Comcast, AT&T, Microsoft and others secretly funneled nearly $1 million in cash through a shell company to fund a “plush hideaway for lawmakers” at the 2016 Republican National Convention in Cleveland, a report released Wednesday by the Center for Public Integrity shows.
An Illinois federal judge on Wednesday allowed a woman's Telephone Consumer Protection Act claims against Alarm.com to move forward, but warned that her "slim" allegations against the home security system company over unwanted calls she received from third parties may be too weak to ultimately prevail.
The current deputy solicitor general of West Virginia, and a former Gibson Dunn & Crutcher LLP attorney, has been named the Federal Communications Commission’s general counsel, according to a statement by Chairman Ajit Pai on Thursday, replacing an interim GC who has served in the post since September.
The Federal Communications Commission on Wednesday announced it is slowing down its review process for the proposed merger between Sinclair and Tribune to allow the public more time to comment on additional details the media giants provided this month on the $3.9 billion deal.
Google, Facebook and Twitter have asked a California federal judge to pause a suit filed by families of victims in the San Bernardino terror attacks who say the companies enabled the spread of the Islamic State until an appeals court decides whether to revive a similar case brought by relatives of U.S. contractors killed at a Jordanian police academy.
A Brazilian national who led federal agents to $17 million hidden under a mattress pled guilty to two money laundering charges in Boston on Thursday for his role in allegedly attempting to transfer some of the proceeds from TelexFree Inc.’s $3 billion Ponzi and pyramid scheme.
The Court of International Trade on Wednesday upheld a U.S. Customs and Border Protection classification of fiber optics modules, rejecting ADC Telecommunications Inc.’s argument that “optics” involve only visible light because it would render part of the U.S.' tariff schedule “largely meaningless.”
Apple Inc.'s latest iPhone includes a new feature for animating emojis that rips off an existing app called "Animoji" with a similar function, an app developer said Wednesday in California federal court.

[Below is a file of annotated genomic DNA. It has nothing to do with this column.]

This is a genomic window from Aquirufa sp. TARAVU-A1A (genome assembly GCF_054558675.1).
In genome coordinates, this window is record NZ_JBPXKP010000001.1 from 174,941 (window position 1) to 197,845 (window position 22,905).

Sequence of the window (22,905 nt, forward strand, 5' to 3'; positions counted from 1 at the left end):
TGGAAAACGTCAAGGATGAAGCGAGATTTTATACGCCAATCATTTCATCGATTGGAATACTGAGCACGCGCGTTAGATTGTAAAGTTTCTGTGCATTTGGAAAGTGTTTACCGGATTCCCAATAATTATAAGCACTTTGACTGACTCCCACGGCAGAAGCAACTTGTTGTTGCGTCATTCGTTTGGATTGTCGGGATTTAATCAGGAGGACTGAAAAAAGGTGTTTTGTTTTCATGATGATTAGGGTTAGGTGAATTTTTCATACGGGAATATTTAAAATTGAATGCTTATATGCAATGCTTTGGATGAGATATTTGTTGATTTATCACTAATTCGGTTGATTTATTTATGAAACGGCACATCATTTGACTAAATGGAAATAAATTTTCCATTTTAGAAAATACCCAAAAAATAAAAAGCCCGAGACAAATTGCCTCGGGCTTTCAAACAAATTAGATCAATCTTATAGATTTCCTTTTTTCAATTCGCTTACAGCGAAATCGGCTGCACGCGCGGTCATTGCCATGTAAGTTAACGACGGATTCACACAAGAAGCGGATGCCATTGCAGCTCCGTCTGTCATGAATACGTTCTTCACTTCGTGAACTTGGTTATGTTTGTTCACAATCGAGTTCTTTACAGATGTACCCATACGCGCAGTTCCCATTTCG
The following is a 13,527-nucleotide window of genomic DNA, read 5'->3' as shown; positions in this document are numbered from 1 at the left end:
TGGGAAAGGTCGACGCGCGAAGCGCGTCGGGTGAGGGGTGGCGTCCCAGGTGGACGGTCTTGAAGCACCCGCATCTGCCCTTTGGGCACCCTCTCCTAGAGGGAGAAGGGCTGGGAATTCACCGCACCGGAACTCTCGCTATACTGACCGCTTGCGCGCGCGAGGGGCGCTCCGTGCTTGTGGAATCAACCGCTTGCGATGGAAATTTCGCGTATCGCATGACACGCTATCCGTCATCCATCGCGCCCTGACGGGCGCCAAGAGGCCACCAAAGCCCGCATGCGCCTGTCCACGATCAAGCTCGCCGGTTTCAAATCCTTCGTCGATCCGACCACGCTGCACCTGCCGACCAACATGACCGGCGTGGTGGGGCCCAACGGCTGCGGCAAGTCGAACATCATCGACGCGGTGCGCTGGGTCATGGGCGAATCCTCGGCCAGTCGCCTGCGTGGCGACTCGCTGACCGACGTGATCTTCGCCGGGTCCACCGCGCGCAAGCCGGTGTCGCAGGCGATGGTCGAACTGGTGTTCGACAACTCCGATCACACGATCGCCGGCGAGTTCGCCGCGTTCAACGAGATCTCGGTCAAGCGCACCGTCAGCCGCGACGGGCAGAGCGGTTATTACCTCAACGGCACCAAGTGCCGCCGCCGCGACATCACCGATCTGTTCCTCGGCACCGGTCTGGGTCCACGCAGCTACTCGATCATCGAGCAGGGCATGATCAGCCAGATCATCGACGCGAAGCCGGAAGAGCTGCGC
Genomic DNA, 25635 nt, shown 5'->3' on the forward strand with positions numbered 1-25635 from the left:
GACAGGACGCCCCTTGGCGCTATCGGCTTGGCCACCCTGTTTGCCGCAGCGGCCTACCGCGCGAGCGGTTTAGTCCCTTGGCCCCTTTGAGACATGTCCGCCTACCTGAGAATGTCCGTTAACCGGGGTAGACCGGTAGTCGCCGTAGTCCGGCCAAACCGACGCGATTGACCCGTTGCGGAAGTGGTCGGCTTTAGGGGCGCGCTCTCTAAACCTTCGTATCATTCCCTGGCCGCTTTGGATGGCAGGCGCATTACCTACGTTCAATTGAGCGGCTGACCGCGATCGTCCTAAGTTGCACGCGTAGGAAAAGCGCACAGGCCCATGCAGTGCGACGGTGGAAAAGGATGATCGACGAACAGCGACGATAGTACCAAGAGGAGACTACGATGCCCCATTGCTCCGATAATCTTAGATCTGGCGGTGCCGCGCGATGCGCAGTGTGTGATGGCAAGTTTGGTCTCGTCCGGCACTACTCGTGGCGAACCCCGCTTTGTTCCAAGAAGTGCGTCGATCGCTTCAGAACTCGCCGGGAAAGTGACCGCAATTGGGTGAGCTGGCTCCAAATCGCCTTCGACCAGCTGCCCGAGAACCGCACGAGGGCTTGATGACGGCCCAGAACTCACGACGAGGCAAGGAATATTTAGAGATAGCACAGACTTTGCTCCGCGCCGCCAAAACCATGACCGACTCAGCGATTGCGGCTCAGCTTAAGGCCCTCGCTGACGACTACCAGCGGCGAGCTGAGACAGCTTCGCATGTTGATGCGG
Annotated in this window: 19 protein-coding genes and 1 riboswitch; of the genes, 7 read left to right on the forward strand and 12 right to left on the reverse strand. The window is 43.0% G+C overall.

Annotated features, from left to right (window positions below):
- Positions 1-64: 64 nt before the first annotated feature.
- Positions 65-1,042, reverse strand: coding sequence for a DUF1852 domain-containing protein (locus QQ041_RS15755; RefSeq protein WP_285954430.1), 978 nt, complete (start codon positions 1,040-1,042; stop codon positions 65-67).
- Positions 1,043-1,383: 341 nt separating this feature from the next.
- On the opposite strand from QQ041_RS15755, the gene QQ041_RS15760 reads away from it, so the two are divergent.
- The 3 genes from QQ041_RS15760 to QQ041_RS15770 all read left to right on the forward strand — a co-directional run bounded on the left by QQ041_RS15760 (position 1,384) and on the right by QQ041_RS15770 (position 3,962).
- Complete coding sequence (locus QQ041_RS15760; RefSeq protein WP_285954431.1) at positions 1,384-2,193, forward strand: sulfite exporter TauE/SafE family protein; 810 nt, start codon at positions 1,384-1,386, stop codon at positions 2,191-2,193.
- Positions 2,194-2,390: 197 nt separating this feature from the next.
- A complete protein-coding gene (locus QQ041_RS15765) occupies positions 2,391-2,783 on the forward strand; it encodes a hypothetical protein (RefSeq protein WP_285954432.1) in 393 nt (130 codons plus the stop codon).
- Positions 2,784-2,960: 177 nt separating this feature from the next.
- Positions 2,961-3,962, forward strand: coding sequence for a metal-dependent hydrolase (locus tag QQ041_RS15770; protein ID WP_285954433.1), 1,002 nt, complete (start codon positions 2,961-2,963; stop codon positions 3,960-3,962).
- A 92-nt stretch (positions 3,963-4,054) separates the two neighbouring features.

The Pennsylvania Supreme Court on Wednesday affirmed a decision agreeing that the state could not impose a $1 million sales tax on Level 3 Communications LLC over its provision of modem services to AOL Inc.
Pennsylvania's highest court on Wednesday said Nextel Communications could not use prior operating losses to reduce its 2007 corporate taxable income to zero, ruling the Pennsylvania Department of Revenue does not have to refund the company $3.9 million and finding the state's cap on "net loss carryover" deduction violated the state Constitution's tax uniformity clause.
The Federal Circuit upheld a U.S. International Trade Commission ban on network switches imported by Arista Networks found to have infringed Cisco Systems patents in a ruling posted Wednesday, though it also rejected Cisco's appeal of a noninfringement ruling on another patent in the case.
A Florida federal judge declined Wednesday to reconsider the dismissal of claims against an Argentine sports media rights company in a bribery and antitrust lawsuit against a group of 21st Century Fox Inc. units over broadcast rights for South American soccer tournaments.
Several advocacy groups have spoken out against suggestions that a United Nations telecommunications agency expand its reach and become a major international forum for addressing privacy issues, challenging proposals floated by a regional group formed by Russia and former Soviet republics, as well as other nations.
AT&T Inc. on Wednesday said that Brazil’s antitrust authority has conditionally approved its planned $85.4 billion purchase of Time Warner Inc., leaving the U.S. Department of Justice as the last regulatory hurdle for the megadeal.
A group of Democratic senators on Tuesday told the Senate Commerce, Science and Transportation Committee that the Trump administration shows a "troubling disregard" for the First Amendment and press freedom and that Federal Communications Commission Chairman Ajit Pai's delayed silence in responding to the president's recent threat against NBC is unacceptable.
A California federal judge on Tuesday threw out what was left of a proposed class action accusing Time Warner Cable Inc. of forcing dispatchers to work through meal and rest breaks, concluding that the named plaintiffs, moving forward after class certification was denied, couldn't show they were denied breaks.